I have interviewed thousands of people at well more than a hundred job fairs. Shoot, I'm organizing my 16th and 17th this year. In the 1990s, no one -- no one -- recruited at more of the National Association of Black Journalists, National Association of Hispanic Journalists, Asian American Journalists Association and Native American Journalists Association than I did. If you go to these, catch me and say hi.
I frequent three major types of job fairs:
ASSOCIATIONS: Organized by journalism associations, they are open to all who register, members and non-members alike. I have found that each association has its own culture and recruiting approached must be tailored to be compatible to the culture. The largest job fair I have ever attended was UNITY, 2004 in Washington, D.C., where some 9,000 attended the convention. A large and well-coordinated Detroit Free Press team interviewed 190 people. Although we went under a hiring freeze, we hired 10 of those people in the nesuing year.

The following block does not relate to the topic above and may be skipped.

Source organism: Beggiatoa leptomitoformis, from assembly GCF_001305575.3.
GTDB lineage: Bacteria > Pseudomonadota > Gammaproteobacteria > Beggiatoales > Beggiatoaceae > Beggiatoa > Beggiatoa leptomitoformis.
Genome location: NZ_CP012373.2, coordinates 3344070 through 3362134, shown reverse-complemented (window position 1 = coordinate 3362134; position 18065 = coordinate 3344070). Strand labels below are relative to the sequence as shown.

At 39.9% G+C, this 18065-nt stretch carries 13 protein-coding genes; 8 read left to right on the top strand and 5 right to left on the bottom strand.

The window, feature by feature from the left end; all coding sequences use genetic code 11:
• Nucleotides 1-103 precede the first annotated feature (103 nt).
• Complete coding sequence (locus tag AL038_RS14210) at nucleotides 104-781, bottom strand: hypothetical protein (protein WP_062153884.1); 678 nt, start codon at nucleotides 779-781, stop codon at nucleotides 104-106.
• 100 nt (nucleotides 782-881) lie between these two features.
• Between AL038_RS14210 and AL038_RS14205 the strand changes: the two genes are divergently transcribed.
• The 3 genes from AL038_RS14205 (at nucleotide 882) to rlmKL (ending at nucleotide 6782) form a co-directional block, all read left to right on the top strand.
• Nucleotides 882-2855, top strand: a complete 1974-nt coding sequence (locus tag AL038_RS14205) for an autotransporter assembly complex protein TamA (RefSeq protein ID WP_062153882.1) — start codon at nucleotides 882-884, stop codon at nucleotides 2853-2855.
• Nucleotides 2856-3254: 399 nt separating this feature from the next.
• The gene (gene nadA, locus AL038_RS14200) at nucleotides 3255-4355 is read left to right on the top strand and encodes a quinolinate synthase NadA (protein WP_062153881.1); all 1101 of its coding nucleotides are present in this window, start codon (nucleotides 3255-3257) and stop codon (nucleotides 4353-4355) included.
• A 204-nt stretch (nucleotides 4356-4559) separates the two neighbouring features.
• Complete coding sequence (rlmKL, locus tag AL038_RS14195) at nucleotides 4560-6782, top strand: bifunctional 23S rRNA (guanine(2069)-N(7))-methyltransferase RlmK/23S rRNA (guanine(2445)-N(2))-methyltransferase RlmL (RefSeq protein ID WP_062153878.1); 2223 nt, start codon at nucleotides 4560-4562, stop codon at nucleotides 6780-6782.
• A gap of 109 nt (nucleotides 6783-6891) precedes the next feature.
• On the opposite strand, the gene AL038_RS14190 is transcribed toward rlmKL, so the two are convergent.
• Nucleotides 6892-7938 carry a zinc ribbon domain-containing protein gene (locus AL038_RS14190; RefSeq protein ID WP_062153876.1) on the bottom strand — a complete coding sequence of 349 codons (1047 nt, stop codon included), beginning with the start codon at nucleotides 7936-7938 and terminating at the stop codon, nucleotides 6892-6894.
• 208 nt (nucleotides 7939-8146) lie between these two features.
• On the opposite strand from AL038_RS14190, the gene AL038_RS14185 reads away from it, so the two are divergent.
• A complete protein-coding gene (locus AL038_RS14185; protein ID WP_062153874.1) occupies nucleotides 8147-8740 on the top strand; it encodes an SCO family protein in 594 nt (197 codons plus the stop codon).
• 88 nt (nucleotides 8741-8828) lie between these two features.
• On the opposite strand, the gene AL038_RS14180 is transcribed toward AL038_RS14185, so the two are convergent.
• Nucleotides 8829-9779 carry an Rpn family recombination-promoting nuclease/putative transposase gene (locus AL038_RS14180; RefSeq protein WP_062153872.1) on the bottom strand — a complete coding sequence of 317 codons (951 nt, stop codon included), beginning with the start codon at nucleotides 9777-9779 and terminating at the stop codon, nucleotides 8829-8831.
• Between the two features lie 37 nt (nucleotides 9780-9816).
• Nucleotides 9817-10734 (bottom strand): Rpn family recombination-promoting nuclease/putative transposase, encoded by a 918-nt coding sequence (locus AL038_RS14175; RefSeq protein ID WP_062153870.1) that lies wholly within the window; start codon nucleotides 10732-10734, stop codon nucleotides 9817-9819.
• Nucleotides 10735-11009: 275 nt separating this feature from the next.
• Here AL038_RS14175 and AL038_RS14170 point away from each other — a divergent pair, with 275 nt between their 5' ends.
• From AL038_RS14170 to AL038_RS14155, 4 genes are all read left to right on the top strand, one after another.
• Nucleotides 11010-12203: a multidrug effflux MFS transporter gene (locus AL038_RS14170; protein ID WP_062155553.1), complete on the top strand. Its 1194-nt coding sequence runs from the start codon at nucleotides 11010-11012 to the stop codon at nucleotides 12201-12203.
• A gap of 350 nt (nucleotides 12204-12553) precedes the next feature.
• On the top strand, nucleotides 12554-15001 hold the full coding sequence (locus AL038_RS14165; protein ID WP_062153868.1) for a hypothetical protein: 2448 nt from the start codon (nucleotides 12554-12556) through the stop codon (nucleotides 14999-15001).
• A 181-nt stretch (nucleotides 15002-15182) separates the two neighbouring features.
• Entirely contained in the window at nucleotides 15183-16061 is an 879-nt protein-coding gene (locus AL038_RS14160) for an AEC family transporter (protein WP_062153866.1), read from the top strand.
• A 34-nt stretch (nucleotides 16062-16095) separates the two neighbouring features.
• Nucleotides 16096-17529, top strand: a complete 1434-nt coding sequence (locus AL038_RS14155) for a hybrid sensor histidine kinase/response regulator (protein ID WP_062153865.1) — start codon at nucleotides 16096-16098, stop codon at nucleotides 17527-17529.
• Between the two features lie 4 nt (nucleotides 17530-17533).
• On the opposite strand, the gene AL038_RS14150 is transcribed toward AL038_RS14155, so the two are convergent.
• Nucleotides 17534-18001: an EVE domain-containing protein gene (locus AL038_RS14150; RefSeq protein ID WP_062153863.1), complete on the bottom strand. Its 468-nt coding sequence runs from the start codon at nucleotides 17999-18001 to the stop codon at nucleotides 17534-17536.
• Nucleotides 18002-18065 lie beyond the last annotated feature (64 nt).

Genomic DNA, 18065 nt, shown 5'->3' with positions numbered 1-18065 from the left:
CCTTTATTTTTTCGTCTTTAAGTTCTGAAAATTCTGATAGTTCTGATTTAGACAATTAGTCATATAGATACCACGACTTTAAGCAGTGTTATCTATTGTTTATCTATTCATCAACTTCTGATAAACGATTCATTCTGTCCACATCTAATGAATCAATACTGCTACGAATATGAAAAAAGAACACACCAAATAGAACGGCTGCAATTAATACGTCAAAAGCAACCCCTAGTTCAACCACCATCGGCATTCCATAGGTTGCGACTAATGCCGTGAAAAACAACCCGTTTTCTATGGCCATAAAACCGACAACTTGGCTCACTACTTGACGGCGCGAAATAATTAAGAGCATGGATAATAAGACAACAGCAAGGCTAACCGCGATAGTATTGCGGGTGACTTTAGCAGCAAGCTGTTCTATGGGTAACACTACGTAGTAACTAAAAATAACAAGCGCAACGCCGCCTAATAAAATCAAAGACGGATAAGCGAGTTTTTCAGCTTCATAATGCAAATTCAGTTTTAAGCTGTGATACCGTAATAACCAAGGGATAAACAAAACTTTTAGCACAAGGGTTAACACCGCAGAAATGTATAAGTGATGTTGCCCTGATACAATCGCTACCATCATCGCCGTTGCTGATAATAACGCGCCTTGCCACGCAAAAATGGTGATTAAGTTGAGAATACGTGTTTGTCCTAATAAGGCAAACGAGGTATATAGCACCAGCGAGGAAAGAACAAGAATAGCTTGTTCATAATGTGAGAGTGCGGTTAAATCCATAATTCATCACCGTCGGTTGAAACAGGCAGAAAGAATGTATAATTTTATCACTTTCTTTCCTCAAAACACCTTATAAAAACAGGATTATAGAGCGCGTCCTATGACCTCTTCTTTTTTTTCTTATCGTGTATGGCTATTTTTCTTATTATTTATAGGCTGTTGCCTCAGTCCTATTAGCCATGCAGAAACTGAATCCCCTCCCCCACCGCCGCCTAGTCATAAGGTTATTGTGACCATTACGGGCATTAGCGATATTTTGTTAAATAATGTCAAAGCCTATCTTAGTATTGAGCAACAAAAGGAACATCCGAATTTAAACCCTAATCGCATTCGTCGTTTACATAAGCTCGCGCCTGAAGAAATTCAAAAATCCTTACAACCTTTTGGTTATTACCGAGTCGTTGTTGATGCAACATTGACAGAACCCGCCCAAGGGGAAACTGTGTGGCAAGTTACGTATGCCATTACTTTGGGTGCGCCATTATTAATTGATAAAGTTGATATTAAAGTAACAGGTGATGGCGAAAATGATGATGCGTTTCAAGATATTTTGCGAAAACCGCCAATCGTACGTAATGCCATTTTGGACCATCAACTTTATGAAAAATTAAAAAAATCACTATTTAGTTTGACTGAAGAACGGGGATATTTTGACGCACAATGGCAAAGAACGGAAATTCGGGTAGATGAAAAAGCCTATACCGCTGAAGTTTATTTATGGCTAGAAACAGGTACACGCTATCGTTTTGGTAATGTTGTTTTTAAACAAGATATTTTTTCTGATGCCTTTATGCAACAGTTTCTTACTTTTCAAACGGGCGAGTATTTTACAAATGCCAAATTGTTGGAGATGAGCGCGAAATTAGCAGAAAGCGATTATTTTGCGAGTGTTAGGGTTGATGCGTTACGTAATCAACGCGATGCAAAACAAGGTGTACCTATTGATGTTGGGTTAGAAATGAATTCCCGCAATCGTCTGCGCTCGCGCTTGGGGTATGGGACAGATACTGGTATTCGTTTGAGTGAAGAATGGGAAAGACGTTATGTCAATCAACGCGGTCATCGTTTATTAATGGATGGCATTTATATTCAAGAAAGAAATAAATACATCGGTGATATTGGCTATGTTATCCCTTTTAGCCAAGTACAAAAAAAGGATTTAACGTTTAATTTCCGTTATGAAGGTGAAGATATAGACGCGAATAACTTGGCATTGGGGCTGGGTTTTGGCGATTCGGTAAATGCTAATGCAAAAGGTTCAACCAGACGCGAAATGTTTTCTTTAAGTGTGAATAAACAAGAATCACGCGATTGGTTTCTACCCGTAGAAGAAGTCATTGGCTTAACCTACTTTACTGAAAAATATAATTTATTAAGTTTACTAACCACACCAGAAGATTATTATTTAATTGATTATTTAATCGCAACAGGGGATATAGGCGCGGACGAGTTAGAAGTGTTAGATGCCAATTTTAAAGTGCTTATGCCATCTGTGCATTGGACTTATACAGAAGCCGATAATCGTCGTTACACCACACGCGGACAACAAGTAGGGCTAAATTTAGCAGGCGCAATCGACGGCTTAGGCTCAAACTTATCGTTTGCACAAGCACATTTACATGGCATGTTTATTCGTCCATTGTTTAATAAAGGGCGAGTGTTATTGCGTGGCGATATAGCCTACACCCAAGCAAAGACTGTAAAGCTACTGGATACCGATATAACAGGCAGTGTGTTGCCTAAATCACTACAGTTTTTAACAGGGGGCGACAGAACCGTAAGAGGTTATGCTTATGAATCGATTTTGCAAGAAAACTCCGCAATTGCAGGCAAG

COLLEGES: These take work, so they can be a sign that the career services people are on their game. I frequently recruit at Columbia, Medill, Howard and Missouri job fairs, in additon to ones in Michigan. If your university is not attracting recruiters with a job fair, take heart, In 2006, the students at Bowling Green State University ion Ohio started organizing their own.
THE SPIRIT OF DIVERSITY: This is my baby. I organized a job fair in 1991 and then teamed up with the people at The Detroit News and what is now the Detroit Media Partnership to do it every year. We have been putting one on each November since 1993. Along with the great job done by the people at Newsday, this is one of the nation's oldest continuing newspaper-sponsored job fair.
I am working with Bobbi Bowman of the American Society of Newspaper Editors to organize a new-media job fair.
To check out upcoming job fairs, check out my job fairs calendar on the JobsPage.